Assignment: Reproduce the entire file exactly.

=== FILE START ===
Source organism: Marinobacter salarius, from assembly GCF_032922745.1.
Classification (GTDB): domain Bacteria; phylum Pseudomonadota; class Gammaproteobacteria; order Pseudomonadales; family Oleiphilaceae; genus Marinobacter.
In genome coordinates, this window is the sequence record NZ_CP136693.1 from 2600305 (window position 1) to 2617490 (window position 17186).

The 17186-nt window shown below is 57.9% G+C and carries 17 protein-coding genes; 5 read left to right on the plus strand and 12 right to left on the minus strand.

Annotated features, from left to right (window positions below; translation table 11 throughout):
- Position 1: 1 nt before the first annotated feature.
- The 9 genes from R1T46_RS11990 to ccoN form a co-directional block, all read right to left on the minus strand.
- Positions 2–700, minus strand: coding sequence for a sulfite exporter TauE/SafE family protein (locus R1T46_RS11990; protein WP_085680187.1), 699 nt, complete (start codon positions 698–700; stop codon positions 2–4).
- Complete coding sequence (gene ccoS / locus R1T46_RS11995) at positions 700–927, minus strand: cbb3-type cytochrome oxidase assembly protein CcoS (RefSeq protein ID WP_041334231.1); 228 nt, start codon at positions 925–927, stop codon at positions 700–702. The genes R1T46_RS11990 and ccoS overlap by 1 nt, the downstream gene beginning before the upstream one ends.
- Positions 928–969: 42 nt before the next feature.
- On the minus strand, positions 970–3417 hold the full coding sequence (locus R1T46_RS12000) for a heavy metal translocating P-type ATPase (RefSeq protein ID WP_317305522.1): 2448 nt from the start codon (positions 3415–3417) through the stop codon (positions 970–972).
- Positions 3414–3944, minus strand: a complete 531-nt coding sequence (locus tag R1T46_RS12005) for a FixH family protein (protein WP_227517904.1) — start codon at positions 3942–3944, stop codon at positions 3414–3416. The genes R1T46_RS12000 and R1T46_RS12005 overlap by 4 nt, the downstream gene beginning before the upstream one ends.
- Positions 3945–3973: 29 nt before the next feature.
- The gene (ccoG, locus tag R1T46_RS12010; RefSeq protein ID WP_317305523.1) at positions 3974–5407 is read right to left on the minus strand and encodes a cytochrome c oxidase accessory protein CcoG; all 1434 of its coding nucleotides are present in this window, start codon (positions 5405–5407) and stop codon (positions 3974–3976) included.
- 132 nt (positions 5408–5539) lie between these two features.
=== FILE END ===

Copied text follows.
Source organism: Marinobacter salarius, from assembly GCF_032922745.1.
Classification (GTDB): domain Bacteria; phylum Pseudomonadota; class Gammaproteobacteria; order Pseudomonadales; family Oleiphilaceae; genus Marinobacter.
In genome coordinates, this window is the sequence record NZ_CP136693.1 from 2600305 (window position 1) to 2617490 (window position 17186).

The 17186-nt window shown below is 57.9% G+C and carries 17 protein-coding genes; 5 read left to right on the plus strand and 12 right to left on the minus strand.

Annotated features, from left to right (window positions below; translation table 11 throughout):
- Position 1: 1 nt before the first annotated feature.
- The 9 genes from R1T46_RS11990 to ccoN form a co-directional block, all read right to left on the minus strand.
- Positions 2–700, minus strand: coding sequence for a sulfite exporter TauE/SafE family protein (locus R1T46_RS11990; protein WP_085680187.1), 699 nt, complete (start codon positions 698–700; stop codon positions 2–4).
- Complete coding sequence (gene ccoS / locus R1T46_RS11995) at positions 700–927, minus strand: cbb3-type cytochrome oxidase assembly protein CcoS (RefSeq protein ID WP_041334231.1); 228 nt, start codon at positions 925–927, stop codon at positions 700–702. The genes R1T46_RS11990 and ccoS overlap by 1 nt, the downstream gene beginning before the upstream one ends.
- Positions 928–969: 42 nt before the next feature.
- On the minus strand, positions 970–3417 hold the full coding sequence (locus R1T46_RS12000) for a heavy metal translocating P-type ATPase (RefSeq protein ID WP_317305522.1): 2448 nt from the start codon (positions 3415–3417) through the stop codon (positions 970–972).
- Positions 3414–3944, minus strand: a complete 531-nt coding sequence (locus tag R1T46_RS12005) for a FixH family protein (protein WP_227517904.1) — start codon at positions 3942–3944, stop codon at positions 3414–3416. The genes R1T46_RS12000 and R1T46_RS12005 overlap by 4 nt, the downstream gene beginning before the upstream one ends.
- Positions 3945–3973: 29 nt before the next feature.
- The gene (ccoG, locus tag R1T46_RS12010; RefSeq protein ID WP_317305523.1) at positions 3974–5407 is read right to left on the minus strand and encodes a cytochrome c oxidase accessory protein CcoG; all 1434 of its coding nucleotides are present in this window, start codon (positions 5405–5407) and stop codon (positions 3974–3976) included.
- 132 nt (positions 5408–5539) lie between these two features.